README.md

PACKAGE powers

The goal of powers is to serve as the homework of STAT547M.

Functions Summary

This package include following functions, - squre(): take the square of a vector; - boxcox(): take the boxcox transformations of a vector, - boxcox.inv(): take the inverse boxcox transformations of a vector, - na.filter(): filter out NA values by row or columns specified by the user for a dataset

Installation

devtools::install_github("zxkathy/powers")
#> Skipping install of 'powers' from a github remote, the SHA1 (669efa6d) has not changed since last install.
#>   Use `force = TRUE` to force installation
library(powers)

Quick Guide

1. Function of square()

square(4)
#> [1] 16
square(c(1:3))
#> [1] 1 4 9
square(TRUE)
#> [1] 1

As we expected, the square function works well in the vector or number forms. Let's try another one.

square("x")
#> Error in pow(x, 2): Please input a numeric number or vector, or at least input a logical value!
m <- data.frame(cbind(c(1,2), c(3,4)))
class(m)
#> [1] "data.frame"
square(m)
#> Error in pow(x, 2): Please input a numeric number or vector, or at least input a logical value!

The square function only works in forms of vector of numeric, so it won't work for both str "x" and data.frame m.

The unit test file of square() is here, and all the test passes.

2. Function of boxcox() and boxcox.inc()

boxcox(2, lambda = 3)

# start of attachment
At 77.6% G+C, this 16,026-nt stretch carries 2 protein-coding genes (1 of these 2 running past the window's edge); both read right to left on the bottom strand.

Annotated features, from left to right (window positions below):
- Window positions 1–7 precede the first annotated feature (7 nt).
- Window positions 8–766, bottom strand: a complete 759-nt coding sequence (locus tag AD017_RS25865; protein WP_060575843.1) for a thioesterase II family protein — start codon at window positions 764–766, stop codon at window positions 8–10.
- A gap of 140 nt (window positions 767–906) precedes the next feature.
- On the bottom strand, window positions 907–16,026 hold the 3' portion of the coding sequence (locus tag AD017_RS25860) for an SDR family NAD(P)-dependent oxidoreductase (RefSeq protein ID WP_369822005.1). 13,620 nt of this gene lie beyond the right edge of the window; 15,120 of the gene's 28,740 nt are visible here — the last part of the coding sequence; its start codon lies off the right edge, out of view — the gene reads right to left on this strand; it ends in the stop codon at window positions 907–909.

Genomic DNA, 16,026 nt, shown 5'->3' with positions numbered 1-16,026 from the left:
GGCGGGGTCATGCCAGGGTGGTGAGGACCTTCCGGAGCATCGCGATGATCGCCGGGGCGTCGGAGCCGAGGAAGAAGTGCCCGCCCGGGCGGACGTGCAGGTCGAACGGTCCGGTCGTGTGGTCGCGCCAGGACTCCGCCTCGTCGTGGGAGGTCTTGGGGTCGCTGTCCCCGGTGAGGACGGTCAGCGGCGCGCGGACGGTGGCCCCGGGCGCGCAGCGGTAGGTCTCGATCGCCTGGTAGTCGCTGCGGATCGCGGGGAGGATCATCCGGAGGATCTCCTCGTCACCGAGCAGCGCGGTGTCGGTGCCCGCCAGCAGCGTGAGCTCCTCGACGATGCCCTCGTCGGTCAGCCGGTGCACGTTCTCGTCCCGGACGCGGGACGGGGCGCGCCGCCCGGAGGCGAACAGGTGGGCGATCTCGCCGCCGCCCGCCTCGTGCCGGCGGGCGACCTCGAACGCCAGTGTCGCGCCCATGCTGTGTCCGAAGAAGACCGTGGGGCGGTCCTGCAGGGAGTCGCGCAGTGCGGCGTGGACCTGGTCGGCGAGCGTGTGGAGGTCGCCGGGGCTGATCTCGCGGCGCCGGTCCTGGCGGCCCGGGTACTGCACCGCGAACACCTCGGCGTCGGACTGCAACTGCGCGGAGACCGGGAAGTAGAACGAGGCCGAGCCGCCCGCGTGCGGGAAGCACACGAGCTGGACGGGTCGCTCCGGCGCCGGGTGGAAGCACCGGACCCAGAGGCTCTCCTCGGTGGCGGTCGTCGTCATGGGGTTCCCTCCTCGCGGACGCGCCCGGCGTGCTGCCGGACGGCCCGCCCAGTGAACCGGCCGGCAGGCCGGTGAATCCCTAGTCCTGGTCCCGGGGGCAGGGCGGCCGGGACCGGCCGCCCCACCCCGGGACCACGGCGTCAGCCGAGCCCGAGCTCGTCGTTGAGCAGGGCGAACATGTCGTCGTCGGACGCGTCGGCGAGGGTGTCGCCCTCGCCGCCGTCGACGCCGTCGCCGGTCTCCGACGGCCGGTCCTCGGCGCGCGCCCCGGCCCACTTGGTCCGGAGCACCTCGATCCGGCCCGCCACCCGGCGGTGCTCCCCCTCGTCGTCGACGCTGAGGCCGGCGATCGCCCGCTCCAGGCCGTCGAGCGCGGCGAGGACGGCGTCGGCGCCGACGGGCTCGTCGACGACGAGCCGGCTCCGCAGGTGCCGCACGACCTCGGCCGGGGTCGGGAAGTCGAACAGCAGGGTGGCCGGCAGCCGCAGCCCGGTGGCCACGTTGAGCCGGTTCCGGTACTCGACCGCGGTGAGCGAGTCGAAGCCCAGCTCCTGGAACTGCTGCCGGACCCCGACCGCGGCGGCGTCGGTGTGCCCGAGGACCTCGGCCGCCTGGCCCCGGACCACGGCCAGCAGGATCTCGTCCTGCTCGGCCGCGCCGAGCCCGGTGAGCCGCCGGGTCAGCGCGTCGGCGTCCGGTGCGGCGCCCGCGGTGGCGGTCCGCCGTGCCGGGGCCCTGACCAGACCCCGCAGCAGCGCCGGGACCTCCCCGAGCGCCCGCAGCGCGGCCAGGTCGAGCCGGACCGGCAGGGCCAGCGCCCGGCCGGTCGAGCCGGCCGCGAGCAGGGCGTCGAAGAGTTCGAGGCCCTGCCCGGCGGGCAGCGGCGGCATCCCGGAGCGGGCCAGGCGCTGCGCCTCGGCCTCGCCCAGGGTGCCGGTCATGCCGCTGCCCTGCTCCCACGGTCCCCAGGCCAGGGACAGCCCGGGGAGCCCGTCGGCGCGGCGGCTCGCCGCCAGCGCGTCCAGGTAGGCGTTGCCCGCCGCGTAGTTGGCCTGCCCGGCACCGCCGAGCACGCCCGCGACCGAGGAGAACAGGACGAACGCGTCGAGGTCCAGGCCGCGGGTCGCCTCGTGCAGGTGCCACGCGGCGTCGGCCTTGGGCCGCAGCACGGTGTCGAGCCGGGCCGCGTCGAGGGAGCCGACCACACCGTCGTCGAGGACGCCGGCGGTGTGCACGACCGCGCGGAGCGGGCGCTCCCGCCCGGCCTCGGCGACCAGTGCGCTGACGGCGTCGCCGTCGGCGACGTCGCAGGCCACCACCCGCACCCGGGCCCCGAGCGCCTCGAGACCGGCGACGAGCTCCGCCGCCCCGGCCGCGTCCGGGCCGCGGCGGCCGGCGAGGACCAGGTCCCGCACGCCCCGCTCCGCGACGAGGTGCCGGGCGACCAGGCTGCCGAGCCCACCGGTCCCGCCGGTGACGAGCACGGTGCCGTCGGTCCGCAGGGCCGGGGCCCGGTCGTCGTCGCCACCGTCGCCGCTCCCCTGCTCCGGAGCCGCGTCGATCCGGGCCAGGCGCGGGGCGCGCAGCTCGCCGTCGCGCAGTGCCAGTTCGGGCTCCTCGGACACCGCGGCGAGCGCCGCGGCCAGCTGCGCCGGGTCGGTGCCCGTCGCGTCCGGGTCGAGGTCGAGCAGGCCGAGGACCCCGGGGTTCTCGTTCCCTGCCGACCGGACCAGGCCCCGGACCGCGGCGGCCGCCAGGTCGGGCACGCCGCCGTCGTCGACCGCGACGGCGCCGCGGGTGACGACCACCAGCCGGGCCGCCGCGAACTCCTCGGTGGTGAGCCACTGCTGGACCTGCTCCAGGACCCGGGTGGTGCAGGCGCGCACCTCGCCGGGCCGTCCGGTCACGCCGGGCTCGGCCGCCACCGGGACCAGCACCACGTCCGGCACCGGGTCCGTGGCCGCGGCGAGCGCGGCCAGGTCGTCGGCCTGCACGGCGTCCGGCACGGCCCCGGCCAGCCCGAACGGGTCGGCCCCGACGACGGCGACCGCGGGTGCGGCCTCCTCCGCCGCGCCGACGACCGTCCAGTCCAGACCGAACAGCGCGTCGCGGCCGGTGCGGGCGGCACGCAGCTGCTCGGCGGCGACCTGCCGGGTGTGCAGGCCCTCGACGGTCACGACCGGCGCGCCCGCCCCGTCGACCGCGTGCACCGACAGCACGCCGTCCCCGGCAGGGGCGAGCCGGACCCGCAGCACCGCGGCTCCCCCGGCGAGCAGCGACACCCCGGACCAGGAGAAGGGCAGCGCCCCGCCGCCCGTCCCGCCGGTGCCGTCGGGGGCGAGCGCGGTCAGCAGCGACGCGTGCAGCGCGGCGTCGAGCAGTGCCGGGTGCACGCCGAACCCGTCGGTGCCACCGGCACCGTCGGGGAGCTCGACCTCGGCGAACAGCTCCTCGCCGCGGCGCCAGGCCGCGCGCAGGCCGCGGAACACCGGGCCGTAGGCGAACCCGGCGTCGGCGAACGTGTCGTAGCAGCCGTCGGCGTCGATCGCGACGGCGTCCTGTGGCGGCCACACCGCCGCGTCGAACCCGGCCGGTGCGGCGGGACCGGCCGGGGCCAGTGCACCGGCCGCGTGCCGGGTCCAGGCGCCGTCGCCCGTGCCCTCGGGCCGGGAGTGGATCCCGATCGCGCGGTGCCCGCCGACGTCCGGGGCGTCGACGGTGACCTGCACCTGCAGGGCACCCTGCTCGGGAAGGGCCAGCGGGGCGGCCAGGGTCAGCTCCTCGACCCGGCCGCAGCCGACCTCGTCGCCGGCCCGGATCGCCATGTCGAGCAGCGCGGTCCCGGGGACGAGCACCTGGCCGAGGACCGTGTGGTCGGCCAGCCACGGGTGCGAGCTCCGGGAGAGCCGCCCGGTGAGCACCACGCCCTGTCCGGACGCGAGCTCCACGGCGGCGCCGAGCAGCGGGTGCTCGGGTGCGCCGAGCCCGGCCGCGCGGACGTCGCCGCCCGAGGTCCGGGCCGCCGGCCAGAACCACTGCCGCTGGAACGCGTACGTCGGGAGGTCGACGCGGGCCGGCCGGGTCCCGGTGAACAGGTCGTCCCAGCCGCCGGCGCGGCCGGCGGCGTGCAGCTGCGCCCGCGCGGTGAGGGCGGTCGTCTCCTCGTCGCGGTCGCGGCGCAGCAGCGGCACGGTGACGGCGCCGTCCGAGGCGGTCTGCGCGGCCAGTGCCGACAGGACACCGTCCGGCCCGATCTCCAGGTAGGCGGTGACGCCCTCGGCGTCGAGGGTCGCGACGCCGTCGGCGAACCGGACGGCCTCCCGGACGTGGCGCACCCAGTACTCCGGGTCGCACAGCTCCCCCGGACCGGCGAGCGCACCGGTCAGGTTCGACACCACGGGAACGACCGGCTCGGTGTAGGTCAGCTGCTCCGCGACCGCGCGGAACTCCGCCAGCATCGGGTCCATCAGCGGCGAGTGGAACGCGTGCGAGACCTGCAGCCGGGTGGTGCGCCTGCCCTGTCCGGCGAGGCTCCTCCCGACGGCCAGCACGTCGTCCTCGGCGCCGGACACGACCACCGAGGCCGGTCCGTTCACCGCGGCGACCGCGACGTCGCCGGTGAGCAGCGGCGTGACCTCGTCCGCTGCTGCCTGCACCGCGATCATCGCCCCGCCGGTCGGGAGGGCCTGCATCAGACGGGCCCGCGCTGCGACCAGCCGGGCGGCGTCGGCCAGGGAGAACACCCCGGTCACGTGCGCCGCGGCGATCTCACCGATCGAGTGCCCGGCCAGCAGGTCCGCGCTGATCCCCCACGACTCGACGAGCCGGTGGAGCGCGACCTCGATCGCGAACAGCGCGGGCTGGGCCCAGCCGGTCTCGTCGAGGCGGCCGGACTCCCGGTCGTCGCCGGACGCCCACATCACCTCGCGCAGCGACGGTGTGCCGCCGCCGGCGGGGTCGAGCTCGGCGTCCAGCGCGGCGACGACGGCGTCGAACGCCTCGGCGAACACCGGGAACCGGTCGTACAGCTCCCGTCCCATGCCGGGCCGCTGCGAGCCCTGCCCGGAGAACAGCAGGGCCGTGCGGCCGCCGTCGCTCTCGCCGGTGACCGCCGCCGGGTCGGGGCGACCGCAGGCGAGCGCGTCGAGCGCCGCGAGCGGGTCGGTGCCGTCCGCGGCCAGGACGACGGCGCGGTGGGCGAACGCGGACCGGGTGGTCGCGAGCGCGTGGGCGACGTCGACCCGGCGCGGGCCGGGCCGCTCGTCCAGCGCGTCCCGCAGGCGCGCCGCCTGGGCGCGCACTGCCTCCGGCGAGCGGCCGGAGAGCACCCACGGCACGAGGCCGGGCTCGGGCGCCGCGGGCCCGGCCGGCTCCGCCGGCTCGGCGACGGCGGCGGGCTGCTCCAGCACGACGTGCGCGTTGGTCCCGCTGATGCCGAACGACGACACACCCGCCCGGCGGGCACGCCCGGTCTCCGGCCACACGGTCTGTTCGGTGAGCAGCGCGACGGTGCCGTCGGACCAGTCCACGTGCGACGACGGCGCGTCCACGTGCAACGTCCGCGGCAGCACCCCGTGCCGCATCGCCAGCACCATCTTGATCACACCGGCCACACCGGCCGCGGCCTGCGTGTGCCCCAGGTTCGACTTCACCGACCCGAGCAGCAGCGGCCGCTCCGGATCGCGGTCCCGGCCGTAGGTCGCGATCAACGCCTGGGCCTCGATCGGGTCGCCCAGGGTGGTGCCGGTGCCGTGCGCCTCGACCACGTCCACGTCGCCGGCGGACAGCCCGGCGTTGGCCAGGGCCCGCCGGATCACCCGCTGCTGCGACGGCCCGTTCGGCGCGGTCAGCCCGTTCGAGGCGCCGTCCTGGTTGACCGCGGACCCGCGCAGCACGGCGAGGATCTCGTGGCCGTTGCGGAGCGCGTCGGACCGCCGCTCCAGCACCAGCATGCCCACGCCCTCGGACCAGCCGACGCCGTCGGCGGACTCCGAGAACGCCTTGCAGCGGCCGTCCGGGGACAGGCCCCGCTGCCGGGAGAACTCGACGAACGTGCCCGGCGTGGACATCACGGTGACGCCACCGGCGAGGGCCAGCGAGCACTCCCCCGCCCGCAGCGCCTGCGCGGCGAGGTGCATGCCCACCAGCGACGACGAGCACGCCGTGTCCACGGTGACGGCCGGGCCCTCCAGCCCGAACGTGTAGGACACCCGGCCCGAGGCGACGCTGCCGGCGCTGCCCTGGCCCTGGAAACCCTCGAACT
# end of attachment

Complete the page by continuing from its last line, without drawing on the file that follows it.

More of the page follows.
#> [1] 2.333333
boxcox(1:3, lambda = 0)
#> [1] 0.0000000 0.6931472 1.0986123
boxcox.inv(2, lambda = 3)
#> [1] 0.4285714
boxcox.inv(1:3, lambda = 0)
#> [1]       Inf 1.4426950 0.9102392

The above boxcox() formula was obtained from the link. It doesn't specify the range of lambda and x, so when I get the case of boxcox result is 0, its inverse should be Inf.

Additionally, the above boxcox.inv() relies on the function of boxcox(). It basically just takes the inverse of the result of boxcox().

boxcox(-1, 0)
#> Error in boxcox(-1, 0): Please input positive number!

As log(.) does not work for negative numbers, so I added a error point when the user's input of x is negative.

The unit test file of boxcox() and boxcox.inv() is here, and all the test passes.

3. Function of filter.na()

This function has two output, first one indicating whether the dataset contains any NA values, second one indicating the NA filtered dataset. User can specify how to remove the NA values, either by column or by row, as specified by the user.

a <- data.frame(cbind(c(1,2), c(NA, 3), c("m",7)))
class(a)
#> [1] "data.frame"
filter.na(a, direction = "row")
#> $ContainNA
#> [1] TRUE
#> 
#> $FilteredData
#>   X1 X2 X3
#> 2  2  3  7
b <- data.frame(cbind(c(1,2), c(5, "kk"), c(5,7)))
class(b)
#> [1] "data.frame"
filter.na(b, direction = "col")
#> $ContainNA
#> [1] FALSE
#> 
#> $FilteredData
#>   X1 X2 X3
#> 1  1  5  5
#> 2  2 kk  7
c <- cbind(c(1,2), c(NA, 7), c(5,7))
class(c)
#> [1] "matrix"
filter.na(c, direction = "col")
#> Error in filter.na(c, direction = "col"): Please input a data frame!

The unit test file of filter.na() is here, and all the test passes.



zxkathy/powers documentation built on Dec. 7, 2017, 8:29 p.m.